11-32
    11-34
    12-34

    And then what ring sets people are using with the cassettes. I have been disappointed in the new 10s cassettes, as what they have added is a middle gear where it is not needed and have not either extended the range or eliminated a bad shift jump.
    Hi 'o Silver away

  19. #19
    Lanterne Rouge
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    If you wanted the Rohloff, you could always just use a smaller chainring, or a larger cog to shift the whole range lower in gearing.

    I have a setup intended for touring, and with that Deore RD you can definitely run a 34 tooth large cog on the rear. I will say that for me, with a 30-39-5x triple, and an 11-34 cluster on the rear, it's gearing that is so low that I end up losing traction on the rear tire from that much torque on hills that are sufficient to need it. I currently have a 12-25 on the rear, and that's adequate for everything I normally do, though really steep sections of mountainous terrain have proven difficult when I've travelled in the past.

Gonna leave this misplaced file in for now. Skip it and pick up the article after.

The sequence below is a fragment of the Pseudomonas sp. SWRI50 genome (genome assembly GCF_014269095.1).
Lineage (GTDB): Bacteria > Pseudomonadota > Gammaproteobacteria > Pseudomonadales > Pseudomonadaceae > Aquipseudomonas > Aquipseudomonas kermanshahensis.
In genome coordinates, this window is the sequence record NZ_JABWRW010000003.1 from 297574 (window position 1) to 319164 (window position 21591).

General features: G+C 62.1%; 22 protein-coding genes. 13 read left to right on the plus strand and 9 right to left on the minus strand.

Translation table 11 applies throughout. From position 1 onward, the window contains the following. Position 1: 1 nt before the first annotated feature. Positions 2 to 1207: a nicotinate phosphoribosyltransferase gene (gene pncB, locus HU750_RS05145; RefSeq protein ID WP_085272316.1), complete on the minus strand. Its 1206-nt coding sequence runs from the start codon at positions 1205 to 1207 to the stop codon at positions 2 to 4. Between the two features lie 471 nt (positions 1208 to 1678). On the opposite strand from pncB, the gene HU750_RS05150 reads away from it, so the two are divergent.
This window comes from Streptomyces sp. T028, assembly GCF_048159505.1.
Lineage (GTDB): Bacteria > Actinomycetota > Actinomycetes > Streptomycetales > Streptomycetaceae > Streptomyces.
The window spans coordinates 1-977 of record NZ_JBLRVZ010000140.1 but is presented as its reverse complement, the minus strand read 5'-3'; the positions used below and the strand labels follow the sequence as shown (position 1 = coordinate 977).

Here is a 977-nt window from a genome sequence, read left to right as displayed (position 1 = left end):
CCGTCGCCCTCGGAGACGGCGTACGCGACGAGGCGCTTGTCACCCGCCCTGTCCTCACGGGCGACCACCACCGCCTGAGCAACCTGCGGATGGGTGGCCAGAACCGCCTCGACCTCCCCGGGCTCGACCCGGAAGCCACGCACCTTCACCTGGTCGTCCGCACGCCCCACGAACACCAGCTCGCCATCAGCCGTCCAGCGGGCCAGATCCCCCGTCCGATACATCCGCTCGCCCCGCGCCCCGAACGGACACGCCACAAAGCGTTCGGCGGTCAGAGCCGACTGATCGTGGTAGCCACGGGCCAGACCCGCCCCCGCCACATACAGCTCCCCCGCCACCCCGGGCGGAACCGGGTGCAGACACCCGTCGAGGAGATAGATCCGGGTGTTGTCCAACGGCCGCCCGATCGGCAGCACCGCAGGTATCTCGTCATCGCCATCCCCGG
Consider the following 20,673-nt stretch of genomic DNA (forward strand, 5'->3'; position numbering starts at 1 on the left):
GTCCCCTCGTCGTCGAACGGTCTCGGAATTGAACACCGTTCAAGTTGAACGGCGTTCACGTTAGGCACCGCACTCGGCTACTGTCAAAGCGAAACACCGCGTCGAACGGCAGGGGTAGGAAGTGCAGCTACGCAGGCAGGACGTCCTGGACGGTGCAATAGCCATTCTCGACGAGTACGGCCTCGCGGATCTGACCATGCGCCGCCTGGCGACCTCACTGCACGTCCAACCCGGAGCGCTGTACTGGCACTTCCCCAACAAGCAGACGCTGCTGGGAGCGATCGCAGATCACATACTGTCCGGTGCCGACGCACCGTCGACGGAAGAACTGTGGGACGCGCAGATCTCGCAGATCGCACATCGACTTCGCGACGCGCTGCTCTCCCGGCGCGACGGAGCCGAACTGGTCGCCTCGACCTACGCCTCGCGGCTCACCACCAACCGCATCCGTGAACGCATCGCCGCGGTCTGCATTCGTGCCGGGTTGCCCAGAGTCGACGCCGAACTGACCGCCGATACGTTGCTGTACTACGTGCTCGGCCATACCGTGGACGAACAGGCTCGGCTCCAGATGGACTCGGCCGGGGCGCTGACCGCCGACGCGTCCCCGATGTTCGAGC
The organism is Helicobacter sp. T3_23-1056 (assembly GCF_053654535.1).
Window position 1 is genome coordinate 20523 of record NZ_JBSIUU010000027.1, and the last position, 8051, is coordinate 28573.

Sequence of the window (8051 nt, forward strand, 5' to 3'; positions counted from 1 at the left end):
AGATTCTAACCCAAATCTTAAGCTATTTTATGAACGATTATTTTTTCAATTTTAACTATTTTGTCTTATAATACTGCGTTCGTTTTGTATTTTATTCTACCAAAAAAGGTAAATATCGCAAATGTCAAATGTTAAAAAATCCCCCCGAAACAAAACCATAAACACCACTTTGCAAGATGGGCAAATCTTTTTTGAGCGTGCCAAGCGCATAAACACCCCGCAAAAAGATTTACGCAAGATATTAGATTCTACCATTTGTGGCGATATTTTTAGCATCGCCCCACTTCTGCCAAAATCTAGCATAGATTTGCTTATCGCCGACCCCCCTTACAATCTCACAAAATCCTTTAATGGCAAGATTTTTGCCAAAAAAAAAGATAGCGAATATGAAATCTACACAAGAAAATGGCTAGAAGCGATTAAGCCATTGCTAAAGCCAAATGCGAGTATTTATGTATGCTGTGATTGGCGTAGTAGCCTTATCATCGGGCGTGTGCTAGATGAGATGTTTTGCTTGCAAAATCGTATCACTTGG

I have to echo what some other folks here are saying: you can go to an 11-34, and see how it feels, but you are going substantially less than 1 wheel revolution per crank rotation, and that's REALLY slow for the aerobic input.
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  20. #20
    Senior Member Ranger63's Avatar
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    Road Gearing for hills

    Ok caveat here: Like the guy near london,the 'hills' I cycle arn't Pa.or Co. style.
    I went to a stronglight compact running a 34/46 and 12-26 on my 91 Paramount OS